This situation changed after ESRO was superseded by the European Space Agency (ESA), which Ireland joined in 1976. Each member state was entitled to a node on the ESA computing network. I was able to organise a connection from Ireland because all the equipment, including a leased line from Glasnevin to Frascati, would be paid for by the ESA. The IIRS computer department raised serious arguments against this arrangement and there was quite a discussion about it inside the organisation. But in the end we got the machine because we didn’t have to pay for it.

I don’t recall which PDP-11 model we installed. Bear in mind that this machine was built, programmed, installed and maintained by the European Space Agency.

We installed the system with software that the ESA had developed to enable access to its scientific databases. The minicomputer could accept incoming calls and forward them to Frascati. This meant that we could demonstrate the online service all around the country. We generally used dumb terminals made by Texas Instruments to connect with the PDP-11.

We mailed potential users and most of them came to see the ESA services. Many, including some medical people, were enthusiastic. In general, however, the cost of the data lines available from the Department of Posts and Telegraphs (P&T), and the quality of dial-up connections, militated against regular use.

At that time there was little if any capital investment telecommunications in Ireland. The P&T was always under pressure to provide lines and it was well understood that, in many areas, a wait of several years for a line was normal. The IIRS, for example, tried continuously to get more lines in Glasnevin but to no avail. Outside Dublin the quality of service was very variable, even in the larger towns. Dial-up data communications was a lottery, both in getting access and maintaining it. In addition, the costs for dialling back to Dublin were high, and neither IIRS nor the sites we used for demonstrations had the necessary resources.

Raidió Teilifís Éireann offered me a slot to demonstrate how our system could access information in the ESA, but this offer had to be cancelled because it was impossible to install a telephone line in a TV studio.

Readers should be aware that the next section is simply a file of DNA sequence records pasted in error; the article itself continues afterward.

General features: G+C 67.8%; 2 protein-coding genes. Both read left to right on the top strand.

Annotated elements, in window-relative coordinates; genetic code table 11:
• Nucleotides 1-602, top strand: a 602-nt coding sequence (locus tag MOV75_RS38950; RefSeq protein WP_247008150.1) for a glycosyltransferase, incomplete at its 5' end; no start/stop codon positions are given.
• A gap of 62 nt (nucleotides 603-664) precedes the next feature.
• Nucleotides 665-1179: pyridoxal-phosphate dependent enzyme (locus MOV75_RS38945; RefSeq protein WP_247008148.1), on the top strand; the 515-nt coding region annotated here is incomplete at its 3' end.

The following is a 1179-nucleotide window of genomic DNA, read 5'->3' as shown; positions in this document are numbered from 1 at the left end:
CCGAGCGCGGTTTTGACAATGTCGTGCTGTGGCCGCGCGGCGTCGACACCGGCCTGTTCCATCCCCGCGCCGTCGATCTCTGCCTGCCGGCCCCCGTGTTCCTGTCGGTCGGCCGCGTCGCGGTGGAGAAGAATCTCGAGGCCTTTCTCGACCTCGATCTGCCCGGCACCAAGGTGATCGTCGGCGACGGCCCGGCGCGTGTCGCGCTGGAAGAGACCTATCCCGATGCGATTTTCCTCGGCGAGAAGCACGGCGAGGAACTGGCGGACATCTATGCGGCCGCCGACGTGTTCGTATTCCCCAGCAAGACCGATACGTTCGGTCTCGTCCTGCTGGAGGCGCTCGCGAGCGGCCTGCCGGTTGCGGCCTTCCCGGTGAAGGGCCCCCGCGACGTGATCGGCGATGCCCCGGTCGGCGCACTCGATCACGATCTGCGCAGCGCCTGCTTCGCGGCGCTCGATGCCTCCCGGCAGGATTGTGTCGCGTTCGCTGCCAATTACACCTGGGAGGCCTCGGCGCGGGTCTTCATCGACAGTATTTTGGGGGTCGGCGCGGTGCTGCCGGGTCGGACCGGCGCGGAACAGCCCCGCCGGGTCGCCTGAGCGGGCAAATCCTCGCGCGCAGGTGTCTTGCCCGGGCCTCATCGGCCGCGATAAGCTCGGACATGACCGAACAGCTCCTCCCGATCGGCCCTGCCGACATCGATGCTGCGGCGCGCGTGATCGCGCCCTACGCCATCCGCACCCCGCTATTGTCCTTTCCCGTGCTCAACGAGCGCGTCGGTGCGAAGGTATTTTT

We also ran into some professional resistance to our form of information retrieval. Most of our ‘marketing’ was to university libraries, where the managers tended to be traditionalists, disliked ‘not invented here’ processes and were reluctant to modernise their systems. The online options were well understood by other individuals in the universities, especially in the computing departments which understood the benefits of online access to international research. But the overall rate of progress was slow.

There was little interest in online information among commercial firms – apart from System Dynamics, where I helped Fred Kennedy to bid for work for the European Commission. One of our international contacts was a German government institution that worked with industry to upgrade its processes. This organisation had developed online access to food science datasets and we arranged some presentations to food producers in Ireland. We failed to convince them. None of the major co-ops, for example, became users of online information services in the 1970s.

Meanwhile, DG13 was drawing up plans for the first international data network.

The European Commission awarded contracts to the monopoly telecommunications suppliers in each member state to provide dial-up access via local nodes to electronic databases around Europe. This project, which used the X.75 and X.25 protocols, established the Euronet – a data network for terminal-to-host communications. Significantly, Euronet was not permitted to offer terminal-to-terminal connections. The telecommunications authorities did not want new technologies to divert traffic from their telex services.

In 1978 I was seconded to the Commission to create the Direct Information Access Network for Europe – a consortium of information suppliers to Euronet. Dial-up access to data networks was vital for this work. By the late 1980s I was contributing to papers on hypertext and I attended the first presentation that Tim Berners-Lee gave on the World Wide Web concept. Most of the audience were university computing people, who were sceptical about his ideas.

When I moved to the Commission I expected to work there for just three years. I stayed for 20!

Last edit: April 2019

© Barry Mahon 2019